Native Americans in Sports

Author: C. Richard King

Publisher: Routledge

ISBN: 1317464036

Category: Political Science

Page: 440

View: 7244

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Offers full coverage of Native American athletes and athletics from historical, cultual and indigenous perspectives, from before European intervention to the 21st century. There are entries devoted to broader cultural themes, and how these affect and are affected by the sport.

The Native American Identity in Sports

Creating and Preserving a Culture

Author: Frank A. Salamone

Publisher: Rowman & Littlefield

ISBN: 0810887088

Category: Social Science

Page: 213

View: 3093

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This collection of essays examines how sport has contributed to shaping and expressing Native American identity—from the attempt of the old Indian Schools to “Americanize” Native Americans through sport to the “Indian mascot” controversy and what it says about the broader public view of Native Americans. Additional essays explore the contemporary use of the traditional sport Toka to combat obesity in some Native American communities, the Seminoles' commercialization of alligator wrestling—a “Native” sport that was, in fact, only developed as a sport due to interest from tourists—and much more. The contributions to this volume not only tell the story of Native Americans' participation in the world of sports, but also how Native Americans have changed and enriched the sports world in the process.

American Indian Sports Heritage

Author: Joseph B. Oxendine

Publisher: U of Nebraska Press

ISBN: 9780803286092

Category: Sports & Recreation

Page: 334

View: 4314

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“Neither the highly commercialized nature of professional sports today nor the more casual attitude prevailing in amateur activities captures the essence of Indian sport,” writes Joseph B. Oxendine. Through sport, Indians sought blessings from a higher spirit. Sport that evolved from religious rites retained a spiritual dimension, as seen in the attitude and manner of preparing and participating. In American Indian Sports Heritage, Oxendine discusses the history and importance in everyday life of ball games (especially lacrosse), running, archery, swimming, snow snake, hoop-and-pole, and games of chance. Indians gained nationwide visibility as athletes in baseball and football; the teams at boarding schools such as the Carlisle Indian Industrial School in Pennsylvania and the Haskell Institute in Kansas were especially famous. Oxendine describes the apex of Indian sports during the first three decades of the twentieth century and chronicles the decline since. He looks at the career of the legendary Jim Thorpe and provides brief biographies of other Indian athletes before and after 1930.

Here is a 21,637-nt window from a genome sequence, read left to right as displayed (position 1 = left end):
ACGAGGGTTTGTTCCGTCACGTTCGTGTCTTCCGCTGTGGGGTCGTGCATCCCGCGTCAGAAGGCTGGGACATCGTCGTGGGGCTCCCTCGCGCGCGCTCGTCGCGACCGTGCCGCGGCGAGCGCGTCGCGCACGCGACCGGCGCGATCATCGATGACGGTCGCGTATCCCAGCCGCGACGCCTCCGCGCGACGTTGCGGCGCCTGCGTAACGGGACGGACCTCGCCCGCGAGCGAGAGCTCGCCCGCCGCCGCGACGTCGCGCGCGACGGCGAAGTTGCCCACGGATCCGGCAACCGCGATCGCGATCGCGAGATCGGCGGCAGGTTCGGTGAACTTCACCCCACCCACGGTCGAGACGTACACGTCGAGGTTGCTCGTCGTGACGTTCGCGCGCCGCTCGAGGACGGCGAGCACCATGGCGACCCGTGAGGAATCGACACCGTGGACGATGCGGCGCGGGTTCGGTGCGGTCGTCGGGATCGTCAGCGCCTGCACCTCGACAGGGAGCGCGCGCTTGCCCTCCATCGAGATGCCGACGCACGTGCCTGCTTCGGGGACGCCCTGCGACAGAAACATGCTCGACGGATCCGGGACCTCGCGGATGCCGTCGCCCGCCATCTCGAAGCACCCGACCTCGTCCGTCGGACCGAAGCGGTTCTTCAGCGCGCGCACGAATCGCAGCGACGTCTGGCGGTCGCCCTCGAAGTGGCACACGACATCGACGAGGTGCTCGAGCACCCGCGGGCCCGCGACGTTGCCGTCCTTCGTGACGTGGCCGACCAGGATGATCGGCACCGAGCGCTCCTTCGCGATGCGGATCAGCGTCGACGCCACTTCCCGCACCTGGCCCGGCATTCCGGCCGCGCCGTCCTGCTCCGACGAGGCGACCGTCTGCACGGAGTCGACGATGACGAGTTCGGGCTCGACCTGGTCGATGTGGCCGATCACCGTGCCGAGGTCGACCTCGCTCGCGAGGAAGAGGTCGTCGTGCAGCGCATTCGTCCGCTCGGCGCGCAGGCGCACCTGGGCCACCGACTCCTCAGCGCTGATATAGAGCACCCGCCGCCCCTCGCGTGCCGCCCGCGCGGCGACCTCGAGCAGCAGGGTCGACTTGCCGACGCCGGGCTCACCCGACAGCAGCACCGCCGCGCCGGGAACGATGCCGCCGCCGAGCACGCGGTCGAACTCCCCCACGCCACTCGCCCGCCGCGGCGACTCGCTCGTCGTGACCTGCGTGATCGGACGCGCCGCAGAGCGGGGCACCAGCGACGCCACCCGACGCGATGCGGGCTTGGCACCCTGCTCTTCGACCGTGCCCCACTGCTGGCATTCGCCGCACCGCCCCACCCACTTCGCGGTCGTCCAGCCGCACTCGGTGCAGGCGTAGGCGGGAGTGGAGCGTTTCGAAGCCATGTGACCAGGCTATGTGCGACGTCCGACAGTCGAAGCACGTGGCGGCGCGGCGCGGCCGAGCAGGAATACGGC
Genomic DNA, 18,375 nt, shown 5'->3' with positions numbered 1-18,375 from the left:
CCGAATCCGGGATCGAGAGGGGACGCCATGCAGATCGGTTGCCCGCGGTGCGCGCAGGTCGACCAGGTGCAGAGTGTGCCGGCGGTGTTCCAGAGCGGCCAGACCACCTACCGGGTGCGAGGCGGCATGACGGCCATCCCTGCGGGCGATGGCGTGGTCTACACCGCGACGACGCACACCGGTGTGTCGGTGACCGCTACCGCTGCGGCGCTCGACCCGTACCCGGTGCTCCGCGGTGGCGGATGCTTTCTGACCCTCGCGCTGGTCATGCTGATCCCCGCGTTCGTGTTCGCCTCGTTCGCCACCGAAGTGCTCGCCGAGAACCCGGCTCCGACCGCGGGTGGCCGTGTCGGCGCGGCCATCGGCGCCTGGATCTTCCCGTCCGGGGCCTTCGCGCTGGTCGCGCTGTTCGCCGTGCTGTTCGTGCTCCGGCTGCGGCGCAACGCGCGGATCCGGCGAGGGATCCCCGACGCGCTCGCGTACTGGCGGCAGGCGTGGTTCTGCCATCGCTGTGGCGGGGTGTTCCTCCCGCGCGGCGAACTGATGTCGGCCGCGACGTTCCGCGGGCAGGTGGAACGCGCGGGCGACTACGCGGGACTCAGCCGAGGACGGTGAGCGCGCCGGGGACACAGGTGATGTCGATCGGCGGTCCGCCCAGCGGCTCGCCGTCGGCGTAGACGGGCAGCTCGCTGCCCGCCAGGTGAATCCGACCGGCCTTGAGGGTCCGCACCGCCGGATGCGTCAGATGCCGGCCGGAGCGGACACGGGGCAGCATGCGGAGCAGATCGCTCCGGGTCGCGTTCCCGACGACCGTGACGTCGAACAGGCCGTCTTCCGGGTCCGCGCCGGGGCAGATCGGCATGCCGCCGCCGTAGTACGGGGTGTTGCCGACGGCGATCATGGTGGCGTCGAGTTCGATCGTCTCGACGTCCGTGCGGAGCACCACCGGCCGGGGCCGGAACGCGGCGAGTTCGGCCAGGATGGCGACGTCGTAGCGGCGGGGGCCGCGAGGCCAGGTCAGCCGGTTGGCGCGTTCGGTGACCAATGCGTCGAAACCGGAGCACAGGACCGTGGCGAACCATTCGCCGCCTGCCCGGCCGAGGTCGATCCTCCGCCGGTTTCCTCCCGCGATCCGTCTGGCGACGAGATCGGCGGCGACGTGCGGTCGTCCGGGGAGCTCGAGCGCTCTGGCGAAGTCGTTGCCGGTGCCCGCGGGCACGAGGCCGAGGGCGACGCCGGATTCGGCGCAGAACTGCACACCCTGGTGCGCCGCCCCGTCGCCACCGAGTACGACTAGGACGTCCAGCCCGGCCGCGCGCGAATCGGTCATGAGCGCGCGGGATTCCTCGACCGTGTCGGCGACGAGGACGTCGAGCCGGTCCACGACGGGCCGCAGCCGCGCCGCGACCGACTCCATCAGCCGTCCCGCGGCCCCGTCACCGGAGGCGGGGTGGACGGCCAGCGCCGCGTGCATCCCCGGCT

Native Americans and Sport in North America

Other People's Games

Author: C. King

Publisher: Routledge

ISBN: 1136769161

Category: Sports & Recreation

Page: 221

View: 9359

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Taking examples from the United States and Canada, this comprehensive text offers compassionate and critical accounts of the Native American sporting experience. It challenges popular images of indigenous athletes and athletics; it explores Native American participation in and appropriation of EuroAmerican sports; and it unpacks social categories,

Native Athletes in Sport & Society

A Reader

Author: C. Richard King

Publisher: U of Nebraska Press

ISBN: 9780803227538

Category: Sports & Recreation

Page: 264

View: 2896